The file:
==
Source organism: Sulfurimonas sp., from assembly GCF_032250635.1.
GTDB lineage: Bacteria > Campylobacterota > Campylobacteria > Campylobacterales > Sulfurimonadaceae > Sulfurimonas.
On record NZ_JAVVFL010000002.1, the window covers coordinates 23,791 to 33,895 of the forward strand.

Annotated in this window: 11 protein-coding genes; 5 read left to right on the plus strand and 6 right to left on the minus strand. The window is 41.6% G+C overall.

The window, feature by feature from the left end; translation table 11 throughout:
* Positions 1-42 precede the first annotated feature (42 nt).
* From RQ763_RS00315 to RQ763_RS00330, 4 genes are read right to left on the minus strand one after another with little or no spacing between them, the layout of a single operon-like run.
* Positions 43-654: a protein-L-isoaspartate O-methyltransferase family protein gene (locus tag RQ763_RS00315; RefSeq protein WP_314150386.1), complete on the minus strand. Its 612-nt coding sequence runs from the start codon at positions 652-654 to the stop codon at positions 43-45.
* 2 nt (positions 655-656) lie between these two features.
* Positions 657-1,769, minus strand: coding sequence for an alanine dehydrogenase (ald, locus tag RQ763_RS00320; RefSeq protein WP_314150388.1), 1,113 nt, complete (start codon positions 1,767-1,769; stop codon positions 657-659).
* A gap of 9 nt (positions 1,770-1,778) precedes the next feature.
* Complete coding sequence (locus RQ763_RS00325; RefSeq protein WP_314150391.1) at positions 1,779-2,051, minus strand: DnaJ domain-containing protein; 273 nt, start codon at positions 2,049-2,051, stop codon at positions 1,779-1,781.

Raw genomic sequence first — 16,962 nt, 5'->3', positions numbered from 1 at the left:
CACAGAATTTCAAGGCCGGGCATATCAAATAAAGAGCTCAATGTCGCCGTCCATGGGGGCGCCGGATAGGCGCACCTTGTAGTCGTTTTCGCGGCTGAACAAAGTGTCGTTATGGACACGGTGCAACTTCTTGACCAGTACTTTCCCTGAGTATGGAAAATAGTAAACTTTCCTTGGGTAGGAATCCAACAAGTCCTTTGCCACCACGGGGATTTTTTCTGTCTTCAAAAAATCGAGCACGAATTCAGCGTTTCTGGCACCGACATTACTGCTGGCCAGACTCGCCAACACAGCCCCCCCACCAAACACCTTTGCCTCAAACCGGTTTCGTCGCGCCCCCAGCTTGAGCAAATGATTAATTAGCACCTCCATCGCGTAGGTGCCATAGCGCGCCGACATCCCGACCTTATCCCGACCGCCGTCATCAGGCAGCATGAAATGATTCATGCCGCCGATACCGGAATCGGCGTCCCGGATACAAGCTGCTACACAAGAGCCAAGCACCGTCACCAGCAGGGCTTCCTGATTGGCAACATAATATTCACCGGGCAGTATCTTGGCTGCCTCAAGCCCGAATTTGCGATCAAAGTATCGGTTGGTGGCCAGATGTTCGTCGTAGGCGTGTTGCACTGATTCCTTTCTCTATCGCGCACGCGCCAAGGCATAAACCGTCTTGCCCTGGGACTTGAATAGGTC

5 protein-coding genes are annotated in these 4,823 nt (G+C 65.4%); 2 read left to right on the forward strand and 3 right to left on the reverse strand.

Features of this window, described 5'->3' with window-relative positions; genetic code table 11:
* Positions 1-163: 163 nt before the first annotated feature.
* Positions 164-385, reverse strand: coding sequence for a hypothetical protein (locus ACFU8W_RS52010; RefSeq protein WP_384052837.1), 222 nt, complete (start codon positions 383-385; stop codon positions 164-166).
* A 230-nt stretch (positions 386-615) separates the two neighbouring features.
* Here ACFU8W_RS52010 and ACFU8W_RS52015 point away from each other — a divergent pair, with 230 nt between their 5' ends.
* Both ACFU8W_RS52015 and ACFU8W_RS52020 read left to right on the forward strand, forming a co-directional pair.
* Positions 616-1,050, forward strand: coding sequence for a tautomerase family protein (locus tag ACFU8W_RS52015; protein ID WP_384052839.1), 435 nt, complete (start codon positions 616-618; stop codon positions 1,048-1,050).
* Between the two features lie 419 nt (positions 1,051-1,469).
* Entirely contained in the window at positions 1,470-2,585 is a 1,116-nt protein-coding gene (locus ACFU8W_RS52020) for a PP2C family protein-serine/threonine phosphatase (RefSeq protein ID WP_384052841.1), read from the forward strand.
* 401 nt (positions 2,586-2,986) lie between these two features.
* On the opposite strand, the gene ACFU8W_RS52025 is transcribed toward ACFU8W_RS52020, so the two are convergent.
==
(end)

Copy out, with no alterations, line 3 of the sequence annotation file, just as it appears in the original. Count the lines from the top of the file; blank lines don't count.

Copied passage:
On record NZ_JAVVFL010000002.1, the window covers coordinates 23,791 to 33,895 of the forward strand.